Let's Not Forget It: Travis Wood Was So Good as a Reliever Last Year

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Let’s Not Forget It: Travis Wood Was So Good as a Reliever Last Year

Chicago Cubs

travis wood cubs feature

This winter, I’ve spoken at length about the Cubs’ super utility pitchers and the value they provide for the team.

Individually, we’ve gotten to know Adam Warren, wondered if the 2015 version of Trevor Cahill is the real deal and checked in on Clayton Richard’s versatility.

Of course, that is just three of the four super utility pitchers.

Travis Wood, the longest tenured Cub among them, was brilliant as a reliever last season and should be among the most versatile super utility pitchers in baseball (not to mention his base running and pinch hitting abilities, if the need should arise). So, following the rest, let’s give Travis Wood some love and look back over how successful he was as a reliever in 2015 as we head into the 2016 season.

Before we jump into his numbers as a reliever, let’s start where Wood did in 2015 – the rotation. This stretch is, of course, a bit bit uglier than his time in the pen, but it is important to the story, nonetheless.

From April 10 to May 14, Travis Wood made his final seven starts as a member of the rotation.* That stretch of baseball consisted of 37 innings pitched with a 5.59/5.08/3.83 ERA/FIP/xFIP slash line. Some of his peripherals were still solid, like his 24.4% strike out rate and 6.3% walk rate, but he was giving up a lot of medium and hard contact, while posting a near 30% groundball rate. His fastball was topping out at just 89.0 MPH, and he was giving up too many home runs (2.19 HR/9). It was not a successful run and, to be fair, we probably should have seen it coming.

But then, on May 16, Travis Wood transitioned into the bullpen and became a hugely valuable and extremely successful reliever for the remainder of 2015.

Across his 63.2 innings as a Major League reliever in 2015, Travis Wood dominated, finishing with a 2.83/2.43/3.46 slash line. He had an elevated walk rate (11.2%), sure, but he was striking batters over 30% of the time and brought his HR/9 down to a measly 0.28. His groundball rate, which will never be elite (he’s a fly ball guy by trade), increased up to a much more useful 37.6% and he decreased his hard hit% by 10 percentage points(!).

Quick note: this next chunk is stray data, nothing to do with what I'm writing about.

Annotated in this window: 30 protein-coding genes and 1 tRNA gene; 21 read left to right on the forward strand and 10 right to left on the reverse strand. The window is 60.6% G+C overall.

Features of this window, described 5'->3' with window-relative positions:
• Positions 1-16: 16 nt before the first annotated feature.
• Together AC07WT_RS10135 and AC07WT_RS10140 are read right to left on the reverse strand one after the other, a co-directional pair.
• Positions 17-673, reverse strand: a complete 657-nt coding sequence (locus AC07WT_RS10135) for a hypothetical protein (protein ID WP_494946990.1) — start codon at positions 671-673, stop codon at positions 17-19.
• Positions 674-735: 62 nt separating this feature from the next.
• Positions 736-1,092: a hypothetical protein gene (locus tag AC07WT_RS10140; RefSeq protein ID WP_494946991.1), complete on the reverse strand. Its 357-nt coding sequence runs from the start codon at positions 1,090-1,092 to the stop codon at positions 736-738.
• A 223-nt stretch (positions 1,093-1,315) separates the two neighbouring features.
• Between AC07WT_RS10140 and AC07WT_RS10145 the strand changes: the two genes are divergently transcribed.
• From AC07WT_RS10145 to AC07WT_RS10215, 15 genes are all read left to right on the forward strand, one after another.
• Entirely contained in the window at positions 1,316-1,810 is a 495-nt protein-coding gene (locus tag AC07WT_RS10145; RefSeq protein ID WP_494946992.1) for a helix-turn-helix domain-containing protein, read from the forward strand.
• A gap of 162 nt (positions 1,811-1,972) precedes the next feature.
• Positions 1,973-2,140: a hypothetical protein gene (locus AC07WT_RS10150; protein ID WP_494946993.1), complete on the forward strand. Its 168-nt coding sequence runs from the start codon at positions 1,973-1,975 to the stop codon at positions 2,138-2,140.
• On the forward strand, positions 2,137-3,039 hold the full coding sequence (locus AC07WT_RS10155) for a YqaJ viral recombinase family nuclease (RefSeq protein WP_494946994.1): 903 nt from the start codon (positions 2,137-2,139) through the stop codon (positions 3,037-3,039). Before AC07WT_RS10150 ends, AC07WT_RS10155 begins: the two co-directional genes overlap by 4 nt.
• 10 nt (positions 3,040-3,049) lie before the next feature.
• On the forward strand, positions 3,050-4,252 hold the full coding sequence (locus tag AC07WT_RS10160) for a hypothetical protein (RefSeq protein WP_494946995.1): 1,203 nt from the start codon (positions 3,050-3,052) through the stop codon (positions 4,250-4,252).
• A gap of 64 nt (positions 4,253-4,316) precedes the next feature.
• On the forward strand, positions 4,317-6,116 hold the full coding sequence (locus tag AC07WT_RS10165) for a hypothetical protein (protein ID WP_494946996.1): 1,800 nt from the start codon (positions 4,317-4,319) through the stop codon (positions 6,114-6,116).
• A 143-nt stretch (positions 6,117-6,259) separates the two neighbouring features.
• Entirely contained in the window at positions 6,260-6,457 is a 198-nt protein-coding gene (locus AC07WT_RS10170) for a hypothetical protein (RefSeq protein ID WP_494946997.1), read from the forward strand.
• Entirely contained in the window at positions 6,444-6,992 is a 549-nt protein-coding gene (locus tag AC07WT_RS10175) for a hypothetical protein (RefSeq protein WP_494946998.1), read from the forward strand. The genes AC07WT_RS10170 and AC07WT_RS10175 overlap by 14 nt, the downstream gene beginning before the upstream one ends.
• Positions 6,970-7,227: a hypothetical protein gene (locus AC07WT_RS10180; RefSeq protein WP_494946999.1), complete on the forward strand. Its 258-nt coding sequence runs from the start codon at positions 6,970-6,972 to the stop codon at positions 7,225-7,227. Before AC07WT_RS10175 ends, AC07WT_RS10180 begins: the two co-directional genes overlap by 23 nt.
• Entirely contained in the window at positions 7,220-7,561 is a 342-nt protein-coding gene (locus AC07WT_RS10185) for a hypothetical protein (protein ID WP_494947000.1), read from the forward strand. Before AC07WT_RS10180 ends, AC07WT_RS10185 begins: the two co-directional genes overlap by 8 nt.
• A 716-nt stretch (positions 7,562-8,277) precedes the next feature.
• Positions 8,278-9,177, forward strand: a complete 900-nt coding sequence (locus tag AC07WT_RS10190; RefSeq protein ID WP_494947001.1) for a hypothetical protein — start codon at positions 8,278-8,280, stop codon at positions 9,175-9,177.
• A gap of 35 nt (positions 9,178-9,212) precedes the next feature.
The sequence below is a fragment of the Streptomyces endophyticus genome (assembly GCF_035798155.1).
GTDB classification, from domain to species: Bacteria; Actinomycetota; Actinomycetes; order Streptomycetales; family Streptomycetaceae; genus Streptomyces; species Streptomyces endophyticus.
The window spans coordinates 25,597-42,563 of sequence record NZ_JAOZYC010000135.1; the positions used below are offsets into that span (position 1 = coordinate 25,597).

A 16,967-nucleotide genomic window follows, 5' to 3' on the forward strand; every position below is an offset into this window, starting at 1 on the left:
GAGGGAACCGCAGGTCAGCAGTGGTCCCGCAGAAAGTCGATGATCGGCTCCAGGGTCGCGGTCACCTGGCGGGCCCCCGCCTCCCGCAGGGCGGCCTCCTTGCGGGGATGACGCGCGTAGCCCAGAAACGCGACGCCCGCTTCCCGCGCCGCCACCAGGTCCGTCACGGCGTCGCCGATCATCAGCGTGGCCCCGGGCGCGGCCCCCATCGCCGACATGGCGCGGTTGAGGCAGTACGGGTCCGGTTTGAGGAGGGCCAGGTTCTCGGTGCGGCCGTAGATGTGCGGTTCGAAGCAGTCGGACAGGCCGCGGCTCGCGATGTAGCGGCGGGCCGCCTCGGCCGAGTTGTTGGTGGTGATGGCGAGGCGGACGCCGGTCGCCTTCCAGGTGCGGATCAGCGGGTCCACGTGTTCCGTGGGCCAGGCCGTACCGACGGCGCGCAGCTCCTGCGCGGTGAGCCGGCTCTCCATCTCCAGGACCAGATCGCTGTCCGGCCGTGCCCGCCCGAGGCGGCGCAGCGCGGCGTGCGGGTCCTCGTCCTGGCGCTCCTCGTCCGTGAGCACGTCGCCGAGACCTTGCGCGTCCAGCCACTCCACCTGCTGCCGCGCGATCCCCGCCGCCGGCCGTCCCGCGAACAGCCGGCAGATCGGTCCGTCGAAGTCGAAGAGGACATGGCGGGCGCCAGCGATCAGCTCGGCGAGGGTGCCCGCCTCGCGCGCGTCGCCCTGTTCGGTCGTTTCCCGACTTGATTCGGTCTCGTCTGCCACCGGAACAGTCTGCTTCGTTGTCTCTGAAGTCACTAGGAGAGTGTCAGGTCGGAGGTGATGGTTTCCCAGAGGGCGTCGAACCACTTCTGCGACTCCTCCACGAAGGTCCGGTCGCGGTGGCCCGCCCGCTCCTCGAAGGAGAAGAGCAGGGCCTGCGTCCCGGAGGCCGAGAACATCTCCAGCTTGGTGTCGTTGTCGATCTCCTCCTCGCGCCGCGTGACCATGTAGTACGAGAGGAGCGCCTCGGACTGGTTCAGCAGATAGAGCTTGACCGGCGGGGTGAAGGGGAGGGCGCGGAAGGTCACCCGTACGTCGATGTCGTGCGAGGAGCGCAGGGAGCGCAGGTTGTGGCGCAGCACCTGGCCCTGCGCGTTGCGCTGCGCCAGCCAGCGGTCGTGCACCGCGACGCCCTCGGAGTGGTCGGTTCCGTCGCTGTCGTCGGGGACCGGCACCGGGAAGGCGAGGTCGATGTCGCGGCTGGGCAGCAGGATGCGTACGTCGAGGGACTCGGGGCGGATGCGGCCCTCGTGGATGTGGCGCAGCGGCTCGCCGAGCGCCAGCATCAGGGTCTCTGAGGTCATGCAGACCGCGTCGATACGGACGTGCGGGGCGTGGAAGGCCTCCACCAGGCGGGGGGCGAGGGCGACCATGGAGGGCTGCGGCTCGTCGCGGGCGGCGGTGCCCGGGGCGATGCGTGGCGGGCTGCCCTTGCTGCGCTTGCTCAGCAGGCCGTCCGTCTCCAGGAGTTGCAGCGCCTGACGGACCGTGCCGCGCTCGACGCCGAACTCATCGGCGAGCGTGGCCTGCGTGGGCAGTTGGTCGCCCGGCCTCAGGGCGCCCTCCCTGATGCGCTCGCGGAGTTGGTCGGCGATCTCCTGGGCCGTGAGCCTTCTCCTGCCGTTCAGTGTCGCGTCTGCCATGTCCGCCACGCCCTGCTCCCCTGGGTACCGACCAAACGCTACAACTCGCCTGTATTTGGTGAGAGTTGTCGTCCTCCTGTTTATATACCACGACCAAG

He changed his pitch mix up as a reliever, as well. Before making the switch to the pen, Wood threw his fastball just 36.0% of the time. As a starter, that jumped up to 53.8%. That’s especially notable, because his average fastball velocity jumped up nearly two MPH as a reliever – likely contributing to the fact that he was missing more bats than ever (76.7% contact rate as a reliever, 81.3% as a starter).

By the numbers alone, Travis Wood was an awesome reliever for the Cubs in 2015. We know, however, that he offered more value to the team than that.

Despite making just 47 total appearances, after his switch to the pen, Wood reached 63.2 innings as a reliever. As a former starter, we knew Wood had the capability of going multiple innings in relief, but the extent and success by which he did it is astounding. Consider that, of the 47 appearances Wood made out of the pen in 2015, 20 of them included greater than one inning pitched and another 16 were full inning outings. Wood’s ability to take over that much of a game was especially valuable to a team with a rotating fifth spot in the rotation and Kyle Hendricks’/Jason Hammel’s periodic struggles.

Steamer is conservative on Wood’s 2016 projections, but that is understandable. Still, they don’t look too bad. In roughly 80 innings, Steamer is projecting a 3.84/3.40/3.59 slash line with up to 1.4 WAR. With average BABIP (.300) and LOB% (70.5%), this feels like a safe bet – and one that you might lock in if you could. Still, I expect that, when it’s all said and done, Wood will finish with a bit more innings (maybe even approaching 90) and a slightly lower ERA/FIP.

Wood’s already done so much to show how successful he can be as a reliever on the fly that I am expecting a step forward in a season that allows him to prepare accordingly. With a full season out of the pen on the schedule, you might even see his fastball velocity tick up a bit more once again.

Travis Wood was a big part of the Cubs success in 2015 and I expect him to be once again, this season.

*Travis Wood made starts on September 12 and September 19; however, both were “bullpen days”, and not expected or planned starts in the traditional sense.

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Author: Michael Cerami

Michael Cerami covers the Chicago Cubs, Bears, and Bulls at Bleacher Nation. You can find him on Twitter @Michael_Cerami